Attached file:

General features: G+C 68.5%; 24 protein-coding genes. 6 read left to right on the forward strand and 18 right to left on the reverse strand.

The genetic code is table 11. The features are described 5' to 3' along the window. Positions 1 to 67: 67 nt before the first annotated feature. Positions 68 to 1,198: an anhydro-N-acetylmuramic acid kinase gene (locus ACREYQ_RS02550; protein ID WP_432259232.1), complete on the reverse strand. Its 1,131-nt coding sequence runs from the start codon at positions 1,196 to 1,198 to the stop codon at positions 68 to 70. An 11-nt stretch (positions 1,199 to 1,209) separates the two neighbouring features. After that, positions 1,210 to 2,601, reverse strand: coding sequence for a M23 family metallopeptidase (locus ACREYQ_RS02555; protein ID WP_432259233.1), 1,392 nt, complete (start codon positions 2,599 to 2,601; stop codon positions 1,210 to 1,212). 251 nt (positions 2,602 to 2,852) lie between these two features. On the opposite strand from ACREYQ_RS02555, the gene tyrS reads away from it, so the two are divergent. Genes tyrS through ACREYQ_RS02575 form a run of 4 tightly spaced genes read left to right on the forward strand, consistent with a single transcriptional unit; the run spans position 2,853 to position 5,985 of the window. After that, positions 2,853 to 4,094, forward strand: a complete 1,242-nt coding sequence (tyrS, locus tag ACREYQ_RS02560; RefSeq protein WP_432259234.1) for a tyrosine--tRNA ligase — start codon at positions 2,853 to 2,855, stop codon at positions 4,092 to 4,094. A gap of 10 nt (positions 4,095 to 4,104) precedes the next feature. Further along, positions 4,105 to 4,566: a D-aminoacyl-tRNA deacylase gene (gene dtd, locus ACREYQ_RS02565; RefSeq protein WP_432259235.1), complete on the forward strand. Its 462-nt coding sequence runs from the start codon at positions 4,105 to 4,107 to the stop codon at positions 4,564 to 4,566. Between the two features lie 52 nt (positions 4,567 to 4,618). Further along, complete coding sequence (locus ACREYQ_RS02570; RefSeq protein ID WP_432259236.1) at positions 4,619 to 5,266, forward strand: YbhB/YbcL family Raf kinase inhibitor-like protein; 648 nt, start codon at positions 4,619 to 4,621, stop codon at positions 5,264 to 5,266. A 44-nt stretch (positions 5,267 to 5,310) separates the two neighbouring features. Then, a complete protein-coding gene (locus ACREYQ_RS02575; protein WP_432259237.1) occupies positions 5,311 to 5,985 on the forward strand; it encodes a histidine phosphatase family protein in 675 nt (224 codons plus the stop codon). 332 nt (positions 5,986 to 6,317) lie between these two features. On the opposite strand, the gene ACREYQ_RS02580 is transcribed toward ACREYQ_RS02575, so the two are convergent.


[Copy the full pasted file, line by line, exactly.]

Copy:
General features: G+C 68.5%; 24 protein-coding genes. 6 read left to right on the forward strand and 18 right to left on the reverse strand.

The genetic code is table 11. The features are described 5' to 3' along the window. Positions 1 to 67: 67 nt before the first annotated feature. Positions 68 to 1,198: an anhydro-N-acetylmuramic acid kinase gene (locus ACREYQ_RS02550; protein ID WP_432259232.1), complete on the reverse strand. Its 1,131-nt coding sequence runs from the start codon at positions 1,196 to 1,198 to the stop codon at positions 68 to 70. An 11-nt stretch (positions 1,199 to 1,209) separates the two neighbouring features. After that, positions 1,210 to 2,601, reverse strand: coding sequence for a M23 family metallopeptidase (locus ACREYQ_RS02555; protein ID WP_432259233.1), 1,392 nt, complete (start codon positions 2,599 to 2,601; stop codon positions 1,210 to 1,212). 251 nt (positions 2,602 to 2,852) lie between these two features. On the opposite strand from ACREYQ_RS02555, the gene tyrS reads away from it, so the two are divergent. Genes tyrS through ACREYQ_RS02575 form a run of 4 tightly spaced genes read left to right on the forward strand, consistent with a single transcriptional unit; the run spans position 2,853 to position 5,985 of the window. After that, positions 2,853 to 4,094, forward strand: a complete 1,242-nt coding sequence (tyrS, locus tag ACREYQ_RS02560; RefSeq protein WP_432259234.1) for a tyrosine--tRNA ligase — start codon at positions 2,853 to 2,855, stop codon at positions 4,092 to 4,094. A gap of 10 nt (positions 4,095 to 4,104) precedes the next feature. Further along, positions 4,105 to 4,566: a D-aminoacyl-tRNA deacylase gene (gene dtd, locus ACREYQ_RS02565; RefSeq protein WP_432259235.1), complete on the forward strand. Its 462-nt coding sequence runs from the start codon at positions 4,105 to 4,107 to the stop codon at positions 4,564 to 4,566. Between the two features lie 52 nt (positions 4,567 to 4,618). Further along, complete coding sequence (locus ACREYQ_RS02570; RefSeq protein ID WP_432259236.1) at positions 4,619 to 5,266, forward strand: YbhB/YbcL family Raf kinase inhibitor-like protein; 648 nt, start codon at positions 4,619 to 4,621, stop codon at positions 5,264 to 5,266. A 44-nt stretch (positions 5,267 to 5,310) separates the two neighbouring features. Then, a complete protein-coding gene (locus ACREYQ_RS02575; protein WP_432259237.1) occupies positions 5,311 to 5,985 on the forward strand; it encodes a histidine phosphatase family protein in 675 nt (224 codons plus the stop codon). 332 nt (positions 5,986 to 6,317) lie between these two features. On the opposite strand, the gene ACREYQ_RS02580 is transcribed toward ACREYQ_RS02575, so the two are convergent.